Liz Cheney Lays Down Her Marker
Spared defenestration from House leadership, the anti-Trump neoconservative has made clear she wants a Republican Party civil war.
“These ideas are just as dangerous today as they were in 1940,” Rep. Liz Cheney told the Ronald Reagan Presidential Foundation and Institute this week, “when isolationists launched the America First movement to appease Hitler.”
It wasn’t subtle.
The most famous Republican in the country to vote to impeach Donald Trump last month all but explicitly linked “America First,” the foreign policy program favored by the former president (and until recently, Cheney’s own party), with the ancestor by the same name. That is, the now-controversial but once reasonably popular “America First” movement that questioned U.S. entry into World War II before the Pearl Harbor attacks. Conventionally hawkish Republicans have been lampooned by critics for incessantly seeing fresh “Munich moments” behind every corner. On that score, Cheney did not disappoint.
She played the hits.
“Weakness is provocative,” Cheney told the forum’s chair, Roger Zakheim. America must be clear-eyed in accepting its exceptionalism, she argued, and implicitly siding with Democratic characterizations of the Trump years, Cheney stuck the knife in further, saying the GOP must not “become the party of white supremacy.”
Cheney is a top member of House Republican leadership, having retained her post following censure by her hometown Republican Party and a failed backbench effort to remove her in recent weeks. On Wednesday, Kevin McCarthy, the House minority leader, told reporters emphatically, “yes,” it is appropriate for Trump to speak at the Conservative Political Action Committee (CPAC) this weekend in Orlando. Cheney, alongside McCarthy, said equally as emphatically: “I don’t believe that he should be playing a role in the future of the party or the country.” Channeling the anxiety in the high command over the party’s potentially riven future, McCarthy said: “On that high note, thank you very much.”
Cheney’s continued public fusillades against both Trump and Trumpism are a problem for a party licking its chops to get back into power as quickly as possible. Sen. Rick Scott, the chair of the party’s main Senate campaign arm, authored a memorandum this week addressed to “Republican voters, activists, leaders and donors” saying in the language of the moment,”the Republican civil war has been canceled.”
Scott, who harbors 2024 presidential ambitions, wrote: “This is real life folks. If they can cancel the President of the United States, they will have no problem cancelling you and me….Today, we must show our Democrat adversaries that, as Mark Twain would say, reports of the death of the Republican coalition and the American Dream are wildly exaggerated. The truth is the exact opposite. The table is set for us.” But it remains to be seen how sharp the knives are on that table.
The divide in the Republican Party is perhaps best understood as four-part.
First, there are those loyal (enough) to the former president who emphasize a more classically Reaganite legacy—low taxes and the like. This includes former White House officials such as Larry Kudlow, who has returned to television on Fox News, and Brooke Rollins, a veteran of the Koch network who has founded a new think tank. Rollins is mulling a future political run in Texas.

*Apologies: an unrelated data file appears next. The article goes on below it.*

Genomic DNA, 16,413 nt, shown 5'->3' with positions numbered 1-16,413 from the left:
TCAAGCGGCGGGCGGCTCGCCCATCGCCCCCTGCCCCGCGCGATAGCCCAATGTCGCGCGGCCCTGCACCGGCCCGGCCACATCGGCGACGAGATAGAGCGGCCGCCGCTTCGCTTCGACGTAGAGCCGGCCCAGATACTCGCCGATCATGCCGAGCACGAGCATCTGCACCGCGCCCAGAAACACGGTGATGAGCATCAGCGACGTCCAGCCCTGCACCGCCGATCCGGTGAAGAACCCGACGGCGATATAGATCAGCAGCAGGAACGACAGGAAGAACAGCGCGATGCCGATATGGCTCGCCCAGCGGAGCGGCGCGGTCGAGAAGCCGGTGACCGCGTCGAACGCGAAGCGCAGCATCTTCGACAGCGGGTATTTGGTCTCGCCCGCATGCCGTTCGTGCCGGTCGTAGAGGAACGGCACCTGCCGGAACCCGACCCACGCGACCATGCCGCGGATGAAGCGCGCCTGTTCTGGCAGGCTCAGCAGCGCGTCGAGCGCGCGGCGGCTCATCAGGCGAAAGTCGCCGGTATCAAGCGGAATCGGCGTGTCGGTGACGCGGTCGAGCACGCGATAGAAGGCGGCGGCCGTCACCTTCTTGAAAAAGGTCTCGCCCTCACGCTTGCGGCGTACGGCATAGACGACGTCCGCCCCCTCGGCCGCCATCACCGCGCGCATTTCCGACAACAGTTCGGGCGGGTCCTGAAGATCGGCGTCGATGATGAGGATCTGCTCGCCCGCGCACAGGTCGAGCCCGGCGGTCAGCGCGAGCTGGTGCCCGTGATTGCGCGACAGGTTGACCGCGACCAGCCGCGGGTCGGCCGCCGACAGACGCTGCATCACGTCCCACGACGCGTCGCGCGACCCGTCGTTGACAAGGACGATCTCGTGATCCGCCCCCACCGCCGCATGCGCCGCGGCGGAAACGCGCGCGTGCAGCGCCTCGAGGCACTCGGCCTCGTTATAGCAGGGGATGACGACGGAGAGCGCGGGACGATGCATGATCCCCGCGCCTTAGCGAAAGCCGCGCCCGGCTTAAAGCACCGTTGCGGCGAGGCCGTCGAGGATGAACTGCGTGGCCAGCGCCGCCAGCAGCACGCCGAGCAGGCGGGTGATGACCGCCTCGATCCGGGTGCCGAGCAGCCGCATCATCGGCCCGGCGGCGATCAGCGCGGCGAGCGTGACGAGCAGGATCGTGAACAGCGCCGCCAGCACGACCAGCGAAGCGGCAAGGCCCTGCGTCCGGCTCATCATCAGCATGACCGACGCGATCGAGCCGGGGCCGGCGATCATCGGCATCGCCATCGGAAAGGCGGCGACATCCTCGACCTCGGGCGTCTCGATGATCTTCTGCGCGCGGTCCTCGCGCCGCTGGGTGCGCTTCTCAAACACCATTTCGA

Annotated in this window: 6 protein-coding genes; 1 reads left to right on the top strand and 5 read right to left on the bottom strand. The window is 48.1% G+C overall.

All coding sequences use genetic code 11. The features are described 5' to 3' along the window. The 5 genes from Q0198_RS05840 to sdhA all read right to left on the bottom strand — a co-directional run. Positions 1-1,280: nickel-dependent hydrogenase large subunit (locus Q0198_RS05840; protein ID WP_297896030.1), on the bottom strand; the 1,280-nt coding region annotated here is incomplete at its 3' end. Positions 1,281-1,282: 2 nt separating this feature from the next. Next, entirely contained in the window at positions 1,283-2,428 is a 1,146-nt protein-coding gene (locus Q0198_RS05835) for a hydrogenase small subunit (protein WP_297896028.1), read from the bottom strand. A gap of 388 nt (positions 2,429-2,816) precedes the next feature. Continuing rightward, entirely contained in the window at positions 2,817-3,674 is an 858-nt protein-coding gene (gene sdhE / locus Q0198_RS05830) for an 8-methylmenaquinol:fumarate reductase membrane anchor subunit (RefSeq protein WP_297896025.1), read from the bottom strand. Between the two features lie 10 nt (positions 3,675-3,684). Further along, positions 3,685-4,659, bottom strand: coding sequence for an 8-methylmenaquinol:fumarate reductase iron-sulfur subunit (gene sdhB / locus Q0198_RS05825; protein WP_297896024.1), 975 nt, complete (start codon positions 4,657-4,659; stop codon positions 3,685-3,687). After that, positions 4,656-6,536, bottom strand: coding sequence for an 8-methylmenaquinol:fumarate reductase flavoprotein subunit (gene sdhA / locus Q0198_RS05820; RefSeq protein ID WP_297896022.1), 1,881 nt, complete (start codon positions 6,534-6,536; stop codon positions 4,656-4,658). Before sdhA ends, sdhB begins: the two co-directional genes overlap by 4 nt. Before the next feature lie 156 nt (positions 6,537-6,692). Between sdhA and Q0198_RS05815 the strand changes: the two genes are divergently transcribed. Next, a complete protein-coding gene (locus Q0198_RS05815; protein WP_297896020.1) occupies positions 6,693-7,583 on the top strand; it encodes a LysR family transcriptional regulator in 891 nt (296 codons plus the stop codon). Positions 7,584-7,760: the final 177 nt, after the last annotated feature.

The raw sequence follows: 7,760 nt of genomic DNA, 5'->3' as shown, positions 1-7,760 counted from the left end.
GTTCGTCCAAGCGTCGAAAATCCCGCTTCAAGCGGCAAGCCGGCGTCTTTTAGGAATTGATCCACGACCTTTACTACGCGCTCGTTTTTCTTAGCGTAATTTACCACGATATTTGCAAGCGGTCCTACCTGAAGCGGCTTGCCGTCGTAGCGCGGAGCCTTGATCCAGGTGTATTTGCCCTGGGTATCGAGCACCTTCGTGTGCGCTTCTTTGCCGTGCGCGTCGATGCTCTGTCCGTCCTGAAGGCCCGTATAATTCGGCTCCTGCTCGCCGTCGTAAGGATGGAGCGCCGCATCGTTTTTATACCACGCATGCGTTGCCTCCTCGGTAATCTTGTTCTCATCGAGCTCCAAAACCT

Second, there are those loyal to the president who proclaim a thirst for the comeback—that is, that Trump should run in 2024 and seek a rematch with Biden, or whichever successor. Figures who have favored this course in recent weeks include Trump-favorite Rep. Matt Gaetz and former White House chief strategist Stephen K. Bannon.
Third, there are those (officially, at least) unashamed of the Trump years, but who would also potentially favor a “Trumpism without Trump.” This faction is underrepresented in frontline politics, and perhaps over-represented in intellectual circles.
Former Office of Management and Budget director Russ Vought has started a new policy shop in recent days seeking to preserve the policy gains, as he sees them, of the Trump years. Other groups have signed onto pro-antitrust and anti-Big Tech statements, in a swipe at the party’s more market-deferent old guard.
Figures such as Tucker Carlson of Fox and potential Ohio Senate candidate J.D. Vance have charted perhaps more independent courses, but are at times seemingly borne back ceaselessly to Trump the man. Take Vance’s recent lamentation of the former president’s deplatforming. Add to that the cold reality that suspicions around voter fraud are now plainly in the party’s mainstream. Trump’s address this weekend in Florida for CPAC, potentially officially declaring a political future, is seen by this group as of preeminent importance.
But fourth and finally, there are those who would like to ignore Trump’s plans—their own plans, plainly, are expungement and restoration. Both Cheney and the Reagan Institute’s Zakheim are progeny of an ousted party elite. Cheney is the daughter, of course, of the former vice president. And Zakheim is the son of the former Pentagon comptroller, Dov Zakheim, who urged a tactical vote for Joe Biden last year.
Introducing her, the younger Zakheim openly flattered the Wyoming representative, comparing her to Margaret Thatcher. “If these past few months have proven anything,” Zakheim said. “It’s that Congresswoman Cheney certainly has the resolve, fortitude and conviction of 21st-century Iron Lady.”
Cheney was once spoken about as future Speaker, but mounting such a bid is now unimaginable, in the current landscape of the House. Only time will tell if political liability will simply make her aim higher—that is, if Cheney is imbued with the ambition to seek the presidency that eluded her father.